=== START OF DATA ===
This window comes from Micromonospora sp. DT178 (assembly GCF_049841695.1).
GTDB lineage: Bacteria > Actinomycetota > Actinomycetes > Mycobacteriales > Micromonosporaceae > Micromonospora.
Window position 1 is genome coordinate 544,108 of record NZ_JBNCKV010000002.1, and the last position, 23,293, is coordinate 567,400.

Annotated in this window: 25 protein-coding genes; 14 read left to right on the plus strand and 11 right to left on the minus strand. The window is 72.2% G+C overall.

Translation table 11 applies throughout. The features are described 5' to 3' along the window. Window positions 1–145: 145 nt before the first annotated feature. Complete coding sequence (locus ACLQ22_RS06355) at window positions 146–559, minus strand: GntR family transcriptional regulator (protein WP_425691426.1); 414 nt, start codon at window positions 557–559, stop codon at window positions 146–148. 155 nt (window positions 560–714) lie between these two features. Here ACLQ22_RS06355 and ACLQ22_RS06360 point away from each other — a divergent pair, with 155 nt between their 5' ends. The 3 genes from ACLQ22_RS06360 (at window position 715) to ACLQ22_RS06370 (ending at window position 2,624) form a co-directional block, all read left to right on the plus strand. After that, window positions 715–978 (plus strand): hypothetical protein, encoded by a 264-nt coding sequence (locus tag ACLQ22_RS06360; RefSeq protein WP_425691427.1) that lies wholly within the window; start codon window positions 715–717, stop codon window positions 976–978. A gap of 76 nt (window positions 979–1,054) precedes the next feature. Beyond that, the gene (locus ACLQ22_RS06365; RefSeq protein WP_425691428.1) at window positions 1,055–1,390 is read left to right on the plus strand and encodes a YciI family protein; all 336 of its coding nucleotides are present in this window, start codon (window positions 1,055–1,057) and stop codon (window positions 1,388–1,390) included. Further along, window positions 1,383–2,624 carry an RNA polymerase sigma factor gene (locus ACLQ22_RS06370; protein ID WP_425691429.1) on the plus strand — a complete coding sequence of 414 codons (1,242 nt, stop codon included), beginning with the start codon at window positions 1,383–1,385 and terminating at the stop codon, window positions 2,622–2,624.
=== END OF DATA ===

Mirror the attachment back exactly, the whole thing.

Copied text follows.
This window comes from Micromonospora sp. DT178 (assembly GCF_049841695.1).
GTDB lineage: Bacteria > Actinomycetota > Actinomycetes > Mycobacteriales > Micromonosporaceae > Micromonospora.
Window position 1 is genome coordinate 544,108 of record NZ_JBNCKV010000002.1, and the last position, 23,293, is coordinate 567,400.

Annotated in this window: 25 protein-coding genes; 14 read left to right on the plus strand and 11 right to left on the minus strand. The window is 72.2% G+C overall.

Translation table 11 applies throughout. The features are described 5' to 3' along the window. Window positions 1–145: 145 nt before the first annotated feature. Complete coding sequence (locus ACLQ22_RS06355) at window positions 146–559, minus strand: GntR family transcriptional regulator (protein WP_425691426.1); 414 nt, start codon at window positions 557–559, stop codon at window positions 146–148. 155 nt (window positions 560–714) lie between these two features. Here ACLQ22_RS06355 and ACLQ22_RS06360 point away from each other — a divergent pair, with 155 nt between their 5' ends. The 3 genes from ACLQ22_RS06360 (at window position 715) to ACLQ22_RS06370 (ending at window position 2,624) form a co-directional block, all read left to right on the plus strand. After that, window positions 715–978 (plus strand): hypothetical protein, encoded by a 264-nt coding sequence (locus tag ACLQ22_RS06360; RefSeq protein WP_425691427.1) that lies wholly within the window; start codon window positions 715–717, stop codon window positions 976–978. A gap of 76 nt (window positions 979–1,054) precedes the next feature. Beyond that, the gene (locus ACLQ22_RS06365; RefSeq protein WP_425691428.1) at window positions 1,055–1,390 is read left to right on the plus strand and encodes a YciI family protein; all 336 of its coding nucleotides are present in this window, start codon (window positions 1,055–1,057) and stop codon (window positions 1,388–1,390) included. Further along, window positions 1,383–2,624 carry an RNA polymerase sigma factor gene (locus ACLQ22_RS06370; protein ID WP_425691429.1) on the plus strand — a complete coding sequence of 414 codons (1,242 nt, stop codon included), beginning with the start codon at window positions 1,383–1,385 and terminating at the stop codon, window positions 2,622–2,624.